Gov. Tony Evers and Lt. Gov. Mandela Barnes make a pitch to get Wisconsinites signed up for healthcare in Milwaukee.
For any Wisconsinites in need of health insurance, November 1 is an important day. State, local and federal officials are banding together to get out the word that open enrollment is now live for insurance plans in the health insurance marketplace. And in Wisconsin, people are standing by to help navigate that bureaucratic process.
In Wisconsin, U.S. Sen. Tammy Baldwin, Gov. Tony Evers and Lt. Gov. Mandela Barnes joined together in launching “From Confused to Covered” as a campaign to make sure everyone in Wisconsin knows about their healthcare options, explained and with links for enrollment at GetCovered.WI.gov.
Enrollment is open from Nov. 1 – Dec. 15 this year. In addition to the website, Wisconsinites can all call or text 2-1-1 to be connected with a local-enrollment expert.
“We need to do everything we can to help people to get the quality, affordable healthcare coverage they need,” said Baldwin. “Gov. Evers is providing funding for more health insurance navigators and conducting an awareness campaign in the state, so that families in Wisconsin will have the information they need to sign up for quality, comprehensive coverage that includes essential health services … at a price they can afford.”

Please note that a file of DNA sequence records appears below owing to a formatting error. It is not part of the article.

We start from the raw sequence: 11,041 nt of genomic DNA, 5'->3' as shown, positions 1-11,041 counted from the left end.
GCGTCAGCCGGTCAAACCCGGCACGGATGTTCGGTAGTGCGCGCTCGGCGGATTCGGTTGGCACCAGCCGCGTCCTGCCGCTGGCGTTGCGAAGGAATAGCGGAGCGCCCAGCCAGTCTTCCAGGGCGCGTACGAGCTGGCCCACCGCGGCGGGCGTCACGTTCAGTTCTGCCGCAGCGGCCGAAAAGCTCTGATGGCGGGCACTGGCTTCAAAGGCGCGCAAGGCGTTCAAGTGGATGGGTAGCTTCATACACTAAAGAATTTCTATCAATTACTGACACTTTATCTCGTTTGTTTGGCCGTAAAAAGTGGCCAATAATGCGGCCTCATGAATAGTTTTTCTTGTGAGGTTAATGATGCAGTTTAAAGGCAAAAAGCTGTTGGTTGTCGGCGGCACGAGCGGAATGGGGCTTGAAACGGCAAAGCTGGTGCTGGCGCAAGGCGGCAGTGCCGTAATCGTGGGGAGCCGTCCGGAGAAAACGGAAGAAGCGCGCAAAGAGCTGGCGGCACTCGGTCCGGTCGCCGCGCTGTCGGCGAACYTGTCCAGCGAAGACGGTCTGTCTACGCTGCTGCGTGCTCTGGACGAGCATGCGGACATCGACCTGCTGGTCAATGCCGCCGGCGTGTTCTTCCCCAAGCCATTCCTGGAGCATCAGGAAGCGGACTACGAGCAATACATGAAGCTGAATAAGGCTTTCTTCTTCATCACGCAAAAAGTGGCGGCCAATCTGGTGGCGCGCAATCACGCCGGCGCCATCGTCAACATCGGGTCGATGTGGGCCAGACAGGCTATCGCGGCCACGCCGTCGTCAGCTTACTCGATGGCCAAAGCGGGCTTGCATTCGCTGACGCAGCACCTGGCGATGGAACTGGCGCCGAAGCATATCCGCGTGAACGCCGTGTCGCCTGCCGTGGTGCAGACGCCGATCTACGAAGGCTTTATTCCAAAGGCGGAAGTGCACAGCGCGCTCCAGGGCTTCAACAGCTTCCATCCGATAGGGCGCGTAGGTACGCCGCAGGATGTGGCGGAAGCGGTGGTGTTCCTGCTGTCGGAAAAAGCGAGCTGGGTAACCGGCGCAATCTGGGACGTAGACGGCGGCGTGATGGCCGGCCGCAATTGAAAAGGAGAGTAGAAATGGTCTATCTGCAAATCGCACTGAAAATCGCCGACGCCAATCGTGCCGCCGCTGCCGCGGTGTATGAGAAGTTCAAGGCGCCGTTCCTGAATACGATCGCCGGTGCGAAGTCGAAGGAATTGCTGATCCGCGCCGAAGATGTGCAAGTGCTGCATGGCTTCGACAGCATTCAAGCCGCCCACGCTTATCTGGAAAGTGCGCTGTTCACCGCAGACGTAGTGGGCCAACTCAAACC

State Department of Health Services Secretary Andrea Palm noted that the help applies whether someone is eligible for BadgerCare Plus or needs to enroll in a private plan on HealthCare.gov. Another state source of information is HealthWatch Wisconsin, which has bulletins that outline basic enrollment steps, as well as potential pitfalls and how to avoid them.
According to the Wisconsin Family Health Survey, approximately 7% of Wisconsin residents went without health insurance for part or all of 2018. That translates into 402,000 people in the state without insurance. And even while there were many new enrollments, there was a 15% decline overall on the marketplace.
Lt. Gov. Mandela Barnes made a special pitch for his hometown of Milwaukee, where last year 8,600 fewer people got enrolled for health insurance than did so three years prior, in 2015.
“Nearly 68,000 people in Milwaukee County are uninsured, but we can change that,” Barnes said. “We’re encouraging everyone in Milwaukee and throughout Wisconsin to apply for coverage. Together, we can create a healthier Wisconsin where everyone, regardless of ZIP code, has the opportunity to thrive.”
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